. This debut album shows why they are one of the pioneers of the genre and why this is essential to a fan of rock and roll or punk, regardless if it sounds like anything today. Many musical elements come into play here including pop, blues, punk to rock & roll with the effective use of other instruments such as the piano and harmonica making for a unique sound. Lead singer Dave Johansen doesn't have the most technically skilled voice, but fits the music well with his harsh vocals with a touch of humor, and ability to hit different notes as well. His lightly toned voice on Lonely Planet Boy
contrasts well with his harsh vocals on Personality Crisis
, and shows two different sides. And the band itself, while again not being the greatest at their respective instruments, delivers a solid performance, especially for the time of the album and the sound production at the time. The two guitarists, the popular Johnny Thunders and Syl Sylvain are able to play various raw punk style riffs like on Vietnamese Baby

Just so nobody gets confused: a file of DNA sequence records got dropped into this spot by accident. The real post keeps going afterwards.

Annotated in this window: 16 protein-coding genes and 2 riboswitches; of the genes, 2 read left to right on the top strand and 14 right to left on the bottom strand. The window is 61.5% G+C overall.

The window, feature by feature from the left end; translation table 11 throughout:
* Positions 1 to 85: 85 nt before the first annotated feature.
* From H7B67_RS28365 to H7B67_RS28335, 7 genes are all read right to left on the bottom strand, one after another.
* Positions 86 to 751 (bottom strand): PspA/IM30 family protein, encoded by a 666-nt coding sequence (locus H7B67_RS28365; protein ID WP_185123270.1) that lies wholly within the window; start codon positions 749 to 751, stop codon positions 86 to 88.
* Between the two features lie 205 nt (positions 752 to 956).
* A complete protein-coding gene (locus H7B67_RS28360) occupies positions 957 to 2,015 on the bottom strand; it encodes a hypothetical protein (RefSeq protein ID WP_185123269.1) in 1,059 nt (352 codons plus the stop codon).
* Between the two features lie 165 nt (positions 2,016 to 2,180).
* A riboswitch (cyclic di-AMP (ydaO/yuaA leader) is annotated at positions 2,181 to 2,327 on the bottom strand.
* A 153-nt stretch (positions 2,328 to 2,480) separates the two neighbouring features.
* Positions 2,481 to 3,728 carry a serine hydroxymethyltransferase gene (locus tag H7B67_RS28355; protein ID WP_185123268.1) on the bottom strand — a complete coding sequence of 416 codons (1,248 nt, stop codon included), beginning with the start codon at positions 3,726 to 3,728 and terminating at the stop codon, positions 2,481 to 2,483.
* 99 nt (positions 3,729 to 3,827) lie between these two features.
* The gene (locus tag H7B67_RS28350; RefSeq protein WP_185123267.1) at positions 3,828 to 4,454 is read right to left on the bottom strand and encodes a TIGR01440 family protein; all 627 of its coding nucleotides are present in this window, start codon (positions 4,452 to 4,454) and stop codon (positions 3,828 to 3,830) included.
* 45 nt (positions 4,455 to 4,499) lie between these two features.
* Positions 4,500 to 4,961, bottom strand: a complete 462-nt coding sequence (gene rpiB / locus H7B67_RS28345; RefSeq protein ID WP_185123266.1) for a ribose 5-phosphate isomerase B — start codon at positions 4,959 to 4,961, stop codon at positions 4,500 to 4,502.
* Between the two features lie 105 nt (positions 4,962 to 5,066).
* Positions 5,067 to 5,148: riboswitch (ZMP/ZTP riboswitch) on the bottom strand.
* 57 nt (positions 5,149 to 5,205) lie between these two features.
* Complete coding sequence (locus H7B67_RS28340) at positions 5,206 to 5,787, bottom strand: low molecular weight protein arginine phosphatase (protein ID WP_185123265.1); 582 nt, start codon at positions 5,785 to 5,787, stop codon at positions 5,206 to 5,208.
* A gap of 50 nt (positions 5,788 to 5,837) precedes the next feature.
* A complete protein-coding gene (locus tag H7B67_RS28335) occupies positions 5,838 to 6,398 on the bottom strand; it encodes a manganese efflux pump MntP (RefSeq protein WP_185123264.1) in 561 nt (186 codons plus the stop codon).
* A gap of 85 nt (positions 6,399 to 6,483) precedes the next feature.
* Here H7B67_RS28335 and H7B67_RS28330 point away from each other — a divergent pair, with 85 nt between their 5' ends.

, and bluesy ones demonstrated on Jet Boy
. And there are not very many solos, but there is the odd one thrown in here and there, which are done well, most noticeably on Bad Girl
. Bassist Arthur Kane's best work shows on tracks like Looking for a Kiss and Trash. And lastly, drummer Jerry Nolan is a key part to the band, obviously as being the drummer, but one of the better musicians in the band. He keeps it simple, but shines through on songs like Bad Girl
. But on the downfall, sometimes the production makes it difficult to really show his best work, and it's sometimes overshadowed by the guitars.
Lyrically, the band covers a variety of subjects, ranging from the meaningful to the plain silly. Leaning more to the silly side. The album opener Personality Crisis
talks about trying to be someone you're not, or around the lines of these, and fit into the music on the scene. Other songs like Subway Train
tell what sounds like personal stories with lyrics like "We was all riding, right on the Subway Train, and you can hear the captain shouting, He thinks I've gone insane"